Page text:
READ: Kyrgyzstan Modernizes TB Hospital Financing

Supervisors using smartphone for supportive supervision at LGA facility.

Supervisors using smartphone for supportive supervision at LGA facility.


TB testing and results reporting can be a lengthy process in countries that lack access or the means to purchase the newest and best technologies. Drug-resistant TB (DR-TB) is difficult and expensive to treat, and is often fatal, especially in circumstances of delayed diagnosis. Identifying drug-resistant strains, enrolling patients in treatment programs, and testing their contacts in a timely manner is critical to epidemic control.

In Nigeria, HFG is supporting the national response to TB programming by improving the diagnosis and treatment of TB through improved supportive supervision at the local government level. HFG is supporting the National Tuberculosis and Leprosy Control Programme (NTBLCP) in installing and implementing an innovative, mobile-based solution in 46 laboratories across the country. The GxAlert software integrates with the automated diagnostic GeneXpert machines to drastically shorten the diagnostic reporting period. This system helps provide reliable, real-time data for strategic decision making.

READ: Partnering with Nigeria to Adopt Technology for Rapid TB Response
and Nigerians Scale Up Smartphones to Diagnose, Treat TB

Increasing Resources: Budgets and Health Workers

To tackle its substantial TB burden, South Africa continues to rapidly scale up its response, dramatically increasing financing for TB programs over the past decade. Rapid scale-up requires credible resource needs estimates to inform budget allocations. In partnership with the Government of South Africa (GOSA) National Treasury, the HFG project conducted an intensive analysis of TB data and budgeting. Informed by HFG’s analysis, the National Treasury’s proposal increasing allocations for TB was approved by the South African Cabinet in October 2015. South Africa has budgeted an additional USD $19 million in 2017/18 and USD $40 million  in 2018/19 for expanding TB interventions, including active case finding, improved diagnostics, and chemoprophylaxis for people living with HIV and other high-risk groups. HFG played an important support role in enabling these successes.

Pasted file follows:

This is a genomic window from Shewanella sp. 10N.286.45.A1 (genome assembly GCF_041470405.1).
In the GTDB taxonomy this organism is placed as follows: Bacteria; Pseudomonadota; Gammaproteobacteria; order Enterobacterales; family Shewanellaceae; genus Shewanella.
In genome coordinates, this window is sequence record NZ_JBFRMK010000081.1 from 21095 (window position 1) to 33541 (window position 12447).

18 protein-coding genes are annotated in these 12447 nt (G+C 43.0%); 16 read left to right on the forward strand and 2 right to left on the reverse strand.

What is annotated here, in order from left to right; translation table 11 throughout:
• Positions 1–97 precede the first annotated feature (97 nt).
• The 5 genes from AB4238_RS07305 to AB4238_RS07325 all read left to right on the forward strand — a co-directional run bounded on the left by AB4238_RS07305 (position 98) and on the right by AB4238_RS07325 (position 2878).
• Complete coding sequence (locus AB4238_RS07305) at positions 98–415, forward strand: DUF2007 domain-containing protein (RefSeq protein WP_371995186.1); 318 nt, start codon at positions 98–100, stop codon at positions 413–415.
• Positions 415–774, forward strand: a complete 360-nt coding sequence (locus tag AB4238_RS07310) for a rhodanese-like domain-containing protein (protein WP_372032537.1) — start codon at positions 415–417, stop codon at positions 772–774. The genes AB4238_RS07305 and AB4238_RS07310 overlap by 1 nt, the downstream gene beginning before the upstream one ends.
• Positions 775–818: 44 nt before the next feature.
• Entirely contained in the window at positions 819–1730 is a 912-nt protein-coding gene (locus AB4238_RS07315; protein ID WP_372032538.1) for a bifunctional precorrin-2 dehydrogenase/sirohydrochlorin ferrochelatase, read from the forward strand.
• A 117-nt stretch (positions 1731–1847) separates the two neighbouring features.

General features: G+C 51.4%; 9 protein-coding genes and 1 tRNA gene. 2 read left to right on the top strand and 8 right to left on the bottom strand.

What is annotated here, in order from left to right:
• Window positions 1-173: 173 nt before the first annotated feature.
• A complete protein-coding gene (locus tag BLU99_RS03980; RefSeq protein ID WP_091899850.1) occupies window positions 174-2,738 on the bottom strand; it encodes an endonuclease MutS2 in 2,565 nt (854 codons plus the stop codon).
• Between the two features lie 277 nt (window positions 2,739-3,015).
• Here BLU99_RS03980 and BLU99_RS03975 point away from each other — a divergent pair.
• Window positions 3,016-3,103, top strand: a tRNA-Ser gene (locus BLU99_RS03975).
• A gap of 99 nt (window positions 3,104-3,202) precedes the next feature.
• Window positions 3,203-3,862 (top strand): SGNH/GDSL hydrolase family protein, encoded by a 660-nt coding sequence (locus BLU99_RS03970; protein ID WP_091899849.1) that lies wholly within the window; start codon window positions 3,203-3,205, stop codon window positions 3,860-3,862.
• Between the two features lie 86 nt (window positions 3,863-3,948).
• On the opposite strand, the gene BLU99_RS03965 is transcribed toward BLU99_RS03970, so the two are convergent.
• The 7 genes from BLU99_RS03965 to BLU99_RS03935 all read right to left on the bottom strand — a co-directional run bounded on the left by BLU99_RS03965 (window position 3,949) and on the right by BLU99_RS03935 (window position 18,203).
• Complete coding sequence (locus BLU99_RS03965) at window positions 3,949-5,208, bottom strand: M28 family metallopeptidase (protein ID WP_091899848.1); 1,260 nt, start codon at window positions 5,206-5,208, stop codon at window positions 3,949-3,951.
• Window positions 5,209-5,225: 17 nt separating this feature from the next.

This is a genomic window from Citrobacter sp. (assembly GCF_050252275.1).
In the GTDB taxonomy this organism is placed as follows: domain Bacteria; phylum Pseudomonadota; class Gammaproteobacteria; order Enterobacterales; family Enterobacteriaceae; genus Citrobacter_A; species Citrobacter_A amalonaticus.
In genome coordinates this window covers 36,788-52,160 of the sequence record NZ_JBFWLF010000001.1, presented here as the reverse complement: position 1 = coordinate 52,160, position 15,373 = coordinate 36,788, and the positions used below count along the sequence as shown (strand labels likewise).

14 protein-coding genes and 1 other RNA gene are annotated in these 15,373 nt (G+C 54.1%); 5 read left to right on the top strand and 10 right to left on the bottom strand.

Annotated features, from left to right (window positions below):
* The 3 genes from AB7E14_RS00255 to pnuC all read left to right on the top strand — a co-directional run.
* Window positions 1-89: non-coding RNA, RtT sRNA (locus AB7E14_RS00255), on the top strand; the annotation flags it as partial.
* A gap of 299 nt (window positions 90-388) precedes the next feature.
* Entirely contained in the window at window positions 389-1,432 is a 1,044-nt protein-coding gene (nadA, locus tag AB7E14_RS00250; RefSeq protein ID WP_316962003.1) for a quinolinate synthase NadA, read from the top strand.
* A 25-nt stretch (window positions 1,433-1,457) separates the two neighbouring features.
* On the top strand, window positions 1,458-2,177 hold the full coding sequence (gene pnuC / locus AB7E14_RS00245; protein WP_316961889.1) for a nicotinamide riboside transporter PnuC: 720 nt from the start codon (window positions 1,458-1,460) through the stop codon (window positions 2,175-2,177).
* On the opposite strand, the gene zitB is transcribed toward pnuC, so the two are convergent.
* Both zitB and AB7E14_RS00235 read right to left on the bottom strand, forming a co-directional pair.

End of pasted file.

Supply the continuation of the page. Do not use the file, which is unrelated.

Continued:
READ: Additional Domestic Resources to Scale-Up the HIV and TB Response in South Africa

With the world’s highest prevalence of TB/HIV co-infection (80 percent of TB patients have HIV), Swaziland has a critical need for a well-trained and sustainable workforce of medical professionals. As the country works to build and retain its health workforce, the Ministry of Health has recognized the need to oversee the quality of health services being provided. To enhance the Swaziland Nursing Council (SNC)’s regulatory capacity, HFG supported the development of entry-to-practice competencies for nurses and midwives, with a separate domain dedicated to the treatment of HIV, AIDS, TB and DR-TB. The competencies are helping Swaziland bolster health worker capacity to provide TB care and treatment, and help fill its gap in TB care.

READ: Swaziland: Entry-to-Practice Competencies for Nurses to Improve HIV, TB Services